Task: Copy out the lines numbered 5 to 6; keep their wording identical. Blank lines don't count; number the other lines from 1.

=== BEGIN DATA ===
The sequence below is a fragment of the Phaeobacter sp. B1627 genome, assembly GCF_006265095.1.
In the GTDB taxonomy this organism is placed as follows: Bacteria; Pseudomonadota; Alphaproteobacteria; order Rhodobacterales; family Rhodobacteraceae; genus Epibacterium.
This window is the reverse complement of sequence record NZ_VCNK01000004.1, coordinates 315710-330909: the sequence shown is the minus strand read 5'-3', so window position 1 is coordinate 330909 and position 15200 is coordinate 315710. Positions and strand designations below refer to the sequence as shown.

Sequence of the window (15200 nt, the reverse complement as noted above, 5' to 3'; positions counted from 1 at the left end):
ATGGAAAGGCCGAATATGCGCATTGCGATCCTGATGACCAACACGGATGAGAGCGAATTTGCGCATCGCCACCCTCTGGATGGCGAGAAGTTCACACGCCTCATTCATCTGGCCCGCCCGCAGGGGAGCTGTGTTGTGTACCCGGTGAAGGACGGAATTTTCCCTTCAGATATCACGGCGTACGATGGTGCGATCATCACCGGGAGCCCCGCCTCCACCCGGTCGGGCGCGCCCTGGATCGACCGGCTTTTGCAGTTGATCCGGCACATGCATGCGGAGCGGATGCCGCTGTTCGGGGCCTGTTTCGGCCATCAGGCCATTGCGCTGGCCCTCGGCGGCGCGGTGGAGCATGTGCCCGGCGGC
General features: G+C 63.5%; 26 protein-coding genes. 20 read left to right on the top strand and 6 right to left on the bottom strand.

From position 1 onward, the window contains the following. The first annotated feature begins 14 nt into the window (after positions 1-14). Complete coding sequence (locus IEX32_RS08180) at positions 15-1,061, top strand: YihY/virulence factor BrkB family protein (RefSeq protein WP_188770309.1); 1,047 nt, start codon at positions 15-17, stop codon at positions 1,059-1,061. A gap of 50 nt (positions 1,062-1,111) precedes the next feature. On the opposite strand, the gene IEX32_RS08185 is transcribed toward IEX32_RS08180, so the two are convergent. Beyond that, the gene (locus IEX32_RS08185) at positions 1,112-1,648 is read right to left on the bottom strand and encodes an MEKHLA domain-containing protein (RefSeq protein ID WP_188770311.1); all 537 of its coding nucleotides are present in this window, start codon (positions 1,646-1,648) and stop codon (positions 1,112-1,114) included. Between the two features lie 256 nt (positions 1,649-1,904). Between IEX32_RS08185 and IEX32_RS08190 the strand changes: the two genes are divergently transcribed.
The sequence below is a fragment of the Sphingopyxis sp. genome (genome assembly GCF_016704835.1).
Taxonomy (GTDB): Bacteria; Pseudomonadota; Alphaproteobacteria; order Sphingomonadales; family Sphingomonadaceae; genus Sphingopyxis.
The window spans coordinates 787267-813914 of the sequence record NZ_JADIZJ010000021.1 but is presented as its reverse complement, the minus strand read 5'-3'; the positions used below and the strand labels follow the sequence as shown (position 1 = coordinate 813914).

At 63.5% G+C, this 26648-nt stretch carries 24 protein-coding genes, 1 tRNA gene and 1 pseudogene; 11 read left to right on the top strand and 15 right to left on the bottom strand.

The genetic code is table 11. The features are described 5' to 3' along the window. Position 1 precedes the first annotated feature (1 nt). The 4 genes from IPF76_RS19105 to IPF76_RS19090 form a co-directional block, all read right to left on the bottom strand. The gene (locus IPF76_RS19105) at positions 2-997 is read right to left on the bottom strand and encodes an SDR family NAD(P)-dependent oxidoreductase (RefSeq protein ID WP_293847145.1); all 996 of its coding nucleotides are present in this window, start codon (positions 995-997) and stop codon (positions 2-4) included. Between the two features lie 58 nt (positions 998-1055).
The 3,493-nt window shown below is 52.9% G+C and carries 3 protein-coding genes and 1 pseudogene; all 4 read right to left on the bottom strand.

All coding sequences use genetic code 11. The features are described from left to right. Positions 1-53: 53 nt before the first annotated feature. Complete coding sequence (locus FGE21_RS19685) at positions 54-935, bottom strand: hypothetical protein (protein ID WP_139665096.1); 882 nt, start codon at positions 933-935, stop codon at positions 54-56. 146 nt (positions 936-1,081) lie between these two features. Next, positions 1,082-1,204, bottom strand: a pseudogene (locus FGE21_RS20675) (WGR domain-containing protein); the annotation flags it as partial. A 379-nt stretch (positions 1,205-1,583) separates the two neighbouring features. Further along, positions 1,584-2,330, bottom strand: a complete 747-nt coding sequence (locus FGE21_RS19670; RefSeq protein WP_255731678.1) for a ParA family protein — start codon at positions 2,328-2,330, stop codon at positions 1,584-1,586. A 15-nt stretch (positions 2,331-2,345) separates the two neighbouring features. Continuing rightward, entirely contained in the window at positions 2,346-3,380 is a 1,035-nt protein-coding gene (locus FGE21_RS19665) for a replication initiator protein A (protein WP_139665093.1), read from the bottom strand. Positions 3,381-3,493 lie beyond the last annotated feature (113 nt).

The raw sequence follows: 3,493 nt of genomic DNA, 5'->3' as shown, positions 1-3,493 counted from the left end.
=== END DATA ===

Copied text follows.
ATGGAAAGGCCGAATATGCGCATTGCGATCCTGATGACCAACACGGATGAGAGCGAATTTGCGCATCGCCACCCTCTGGATGGCGAGAAGTTCACACGCCTCATTCATCTGGCCCGCCCGCAGGGGAGCTGTGTTGTGTACCCGGTGAAGGACGGAATTTTCCCTTCAGATATCACGGCGTACGATGGTGCGATCATCACCGGGAGCCCCGCCTCCACCCGGTCGGGCGCGCCCTGGATCGACCGGCTTTTGCAGTTGATCCGGCACATGCATGCGGAGCGGATGCCGCTGTTCGGGGCCTGTTTCGGCCATCAGGCCATTGCGCTGGCCCTCGGCGGCGCGGTGGAGCATGTGCCCGGCGGC
General features: G+C 63.5%; 26 protein-coding genes. 20 read left to right on the top strand and 6 right to left on the bottom strand.